It’s hard to say the Oklahoma City Thunder are a “flawed” team.
They enter the 2013-14 season as the favorites in the Northwest Division and have two of the best players in the league in Kevin Durant and Russell Westbrook. They probably would have advanced further in the playoffs if the latter had not been hurt.
That does not mean that there aren’t a few weaknesses in the O.K.C. roster. Westbrook is an elite player, but the team could use a reliable pass-first point guard who can play substantial minutes throughout an NBA season. The Thunder has lingering questions about who will take over at the shooting guard position, and you have to wonder about Serge Ibaka and Kendrick Perkins when it comes to big men.
Durant and Westbrook got a taste of the NBA Finals two years ago and are talented enough to get back there with the right personnel, but the team is still missing James Harden’s presence and lost Kevin Martin to the division-rival Minnesota Timberwolves in the offseason.
The difference between a deep run and an early exit will come down to how well the Thunder are able to plug some holes in their roster either before the season starts or during the season.
Questions at the Shooting Guard Position
James Harden is gone, and that’s a bummer for Thunder fans, who do not have to pay the luxury tax. He’s a missing piece that was traded away in large part because a small-market team like Oklahoma City can’t be tossing truckloads of cash into the parity pool like Los Angeles, Brooklyn or Boston can, which is what they would have had to do in order to keep Mr. Harden.
It is going to be tough to replace a talent like Harden, but at the very least, they need a serviceable starter at the 2.
With Martin playing in Minnesota next season, the two in-house options are Jeremy Lamb and Thabo Sefolosha.
Lamb is still pretty green. He has a decent outside shot and can finish at the rim. He could be an elite defender in his prime, but he needs to add strength and sometimes goes on autopilot—meaning he is unlikely to be highly productive next season.
Sefolosha, on the other hand, is in the middle of his prime and is a great defender and rebounder, but he makes absolutely asinine decisions on offense. He is even less likely than Lamb to provide offensive production from the shooting guard position.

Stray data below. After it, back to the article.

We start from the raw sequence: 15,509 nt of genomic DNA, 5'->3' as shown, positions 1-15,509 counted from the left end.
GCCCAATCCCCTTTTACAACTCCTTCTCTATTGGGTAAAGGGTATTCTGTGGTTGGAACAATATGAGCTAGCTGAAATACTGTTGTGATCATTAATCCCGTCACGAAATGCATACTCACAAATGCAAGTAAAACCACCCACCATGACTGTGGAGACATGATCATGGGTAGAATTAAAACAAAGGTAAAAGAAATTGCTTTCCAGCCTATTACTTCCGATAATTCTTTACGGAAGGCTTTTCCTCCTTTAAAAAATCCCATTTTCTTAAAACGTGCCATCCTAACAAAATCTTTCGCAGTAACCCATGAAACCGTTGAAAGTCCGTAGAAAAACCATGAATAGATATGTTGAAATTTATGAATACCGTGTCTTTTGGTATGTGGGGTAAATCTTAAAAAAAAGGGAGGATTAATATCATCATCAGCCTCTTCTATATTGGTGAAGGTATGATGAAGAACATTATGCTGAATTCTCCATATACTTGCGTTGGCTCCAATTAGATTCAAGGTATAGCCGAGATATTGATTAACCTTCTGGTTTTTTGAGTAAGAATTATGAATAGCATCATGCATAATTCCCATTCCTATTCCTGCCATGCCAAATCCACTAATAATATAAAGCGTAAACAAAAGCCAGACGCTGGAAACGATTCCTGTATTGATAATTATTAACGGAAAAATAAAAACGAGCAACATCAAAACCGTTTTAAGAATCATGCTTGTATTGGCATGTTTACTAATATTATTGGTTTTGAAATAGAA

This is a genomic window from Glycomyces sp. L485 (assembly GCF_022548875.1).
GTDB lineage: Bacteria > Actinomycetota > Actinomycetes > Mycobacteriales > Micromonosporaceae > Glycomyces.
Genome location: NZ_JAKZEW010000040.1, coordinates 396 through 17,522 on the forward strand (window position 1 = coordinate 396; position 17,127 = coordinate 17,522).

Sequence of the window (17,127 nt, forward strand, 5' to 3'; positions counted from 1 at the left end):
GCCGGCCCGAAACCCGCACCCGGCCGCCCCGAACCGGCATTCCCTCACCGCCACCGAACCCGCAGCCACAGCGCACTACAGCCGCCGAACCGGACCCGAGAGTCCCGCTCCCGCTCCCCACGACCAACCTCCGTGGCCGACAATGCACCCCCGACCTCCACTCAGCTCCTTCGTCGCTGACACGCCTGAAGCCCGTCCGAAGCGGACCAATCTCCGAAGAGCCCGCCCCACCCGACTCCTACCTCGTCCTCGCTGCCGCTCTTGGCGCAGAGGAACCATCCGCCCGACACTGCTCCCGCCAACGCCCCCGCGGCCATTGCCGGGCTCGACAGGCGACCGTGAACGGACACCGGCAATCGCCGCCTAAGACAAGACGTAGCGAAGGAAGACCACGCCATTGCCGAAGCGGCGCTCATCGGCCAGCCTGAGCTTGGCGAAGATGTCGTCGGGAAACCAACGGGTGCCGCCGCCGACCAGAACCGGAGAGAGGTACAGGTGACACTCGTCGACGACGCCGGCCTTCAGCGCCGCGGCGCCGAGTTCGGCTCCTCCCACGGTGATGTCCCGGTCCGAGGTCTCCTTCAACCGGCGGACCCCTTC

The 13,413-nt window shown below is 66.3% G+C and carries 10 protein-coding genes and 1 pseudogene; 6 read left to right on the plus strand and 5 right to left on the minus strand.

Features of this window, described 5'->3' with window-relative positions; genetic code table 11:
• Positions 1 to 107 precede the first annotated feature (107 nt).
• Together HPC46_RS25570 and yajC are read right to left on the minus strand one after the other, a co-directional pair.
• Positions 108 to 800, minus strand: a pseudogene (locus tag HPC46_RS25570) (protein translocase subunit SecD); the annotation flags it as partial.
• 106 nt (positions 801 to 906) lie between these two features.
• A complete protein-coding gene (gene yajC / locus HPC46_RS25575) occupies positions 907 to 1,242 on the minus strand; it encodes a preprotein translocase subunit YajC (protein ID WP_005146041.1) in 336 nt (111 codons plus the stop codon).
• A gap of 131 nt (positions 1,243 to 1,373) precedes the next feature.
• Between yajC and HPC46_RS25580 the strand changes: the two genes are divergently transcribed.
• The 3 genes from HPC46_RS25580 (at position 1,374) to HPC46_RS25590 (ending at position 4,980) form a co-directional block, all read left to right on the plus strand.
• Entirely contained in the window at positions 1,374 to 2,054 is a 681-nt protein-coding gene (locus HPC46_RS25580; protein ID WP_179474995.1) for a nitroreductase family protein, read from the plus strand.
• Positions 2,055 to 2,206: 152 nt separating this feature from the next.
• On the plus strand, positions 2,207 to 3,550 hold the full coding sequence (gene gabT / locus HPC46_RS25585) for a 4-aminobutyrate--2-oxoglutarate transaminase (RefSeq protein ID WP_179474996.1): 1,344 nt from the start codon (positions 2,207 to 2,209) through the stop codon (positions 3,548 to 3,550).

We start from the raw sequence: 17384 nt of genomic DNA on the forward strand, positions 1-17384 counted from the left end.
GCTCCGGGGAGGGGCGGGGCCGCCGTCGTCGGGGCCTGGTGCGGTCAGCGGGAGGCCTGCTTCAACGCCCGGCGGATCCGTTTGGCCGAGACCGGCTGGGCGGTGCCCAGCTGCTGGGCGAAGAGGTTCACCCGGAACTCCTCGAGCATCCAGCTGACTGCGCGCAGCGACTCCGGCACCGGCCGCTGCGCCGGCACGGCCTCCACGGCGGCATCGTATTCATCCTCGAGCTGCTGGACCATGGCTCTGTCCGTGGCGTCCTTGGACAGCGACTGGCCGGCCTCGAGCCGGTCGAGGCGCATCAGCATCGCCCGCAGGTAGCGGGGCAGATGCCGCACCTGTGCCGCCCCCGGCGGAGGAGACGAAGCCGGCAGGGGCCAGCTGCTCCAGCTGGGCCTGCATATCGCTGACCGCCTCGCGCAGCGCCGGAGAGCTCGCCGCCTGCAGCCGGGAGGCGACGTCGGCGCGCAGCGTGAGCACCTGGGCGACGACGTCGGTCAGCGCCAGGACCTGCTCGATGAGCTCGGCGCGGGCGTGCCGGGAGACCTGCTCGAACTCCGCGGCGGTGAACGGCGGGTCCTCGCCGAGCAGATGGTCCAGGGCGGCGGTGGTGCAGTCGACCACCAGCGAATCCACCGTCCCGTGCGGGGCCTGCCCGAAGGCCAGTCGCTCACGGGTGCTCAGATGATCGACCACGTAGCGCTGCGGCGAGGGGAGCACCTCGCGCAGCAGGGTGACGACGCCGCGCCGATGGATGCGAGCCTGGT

A Need for a Change-of-Pace Backup Point Guard
Westbrook is unlikely to get injured again, but why risk it?
Everyone knows that No. 0 was an iron man until he sustained his knee injury in last year’s playoffs, but even if he remains healthy throughout the season, adding a pass-first point guard who can play substantial minutes in the NBA would be a wise investment for Oklahoma City.
The knock on Westbrook is that he hoists up too many jumpers of his own and takes away opportunities from Durant. While the Thunder want to avoid becoming the LeBron James Cavaliers and depend solely on one player for production, they also don’t want to fetter Durant.
In general, these guys have to find a balance among themselves, and for the most part they have. But adding a point guard who is looking to move the ball rather than shoot it or drive to the basket is a small move that could have a big impact on the team’s success next season.
Has Serge Ibaka Plateaued? Is Kendrick Perkins Declining?
By all means, Ibaka and Perkins could play well next season—and there will be no worries about the “beef” on this team—but Ibaka did not show a lot of improvement last season, and Perkins may be in decline despite being only 28 years in age.
Ibaka was drafted by the Seattle SuperSonics back in 2008, and at age 23 he should continue to evolve as a player. He’s one of the best shot blockers in the game, but he's overrated defensively, and his post game and offensive instincts still need work.
As for Perkins, he appears to play in slow motion near the basket, and it does not look like he will put up the numbers he did back in his days as a Boston Celtic.
The most troubling part of his game, however, may be the physical side. After years of flattening players with picks and battling it out with other heavyweights, it looks like he may be feeling the grind. The years of wear and tear on his body may be catching up to him.
If Ibaka has truly plateaued and Perkins has too many miles on him, Oklahoma City is going to need a little more—ahem—thunder down under to compete with the beefier teams in the league.
The Thunder are going to be a competitive team next season. The difference between a team that goes to the playoffs and one that makes a serious run, however, may come down to their backup point guard, starting shooting guard and how Ibaka and Perkins play next season.
Tom Schreier covers Minnesota sports for Bleacher Report and is a contributor to Yahoo! Sports.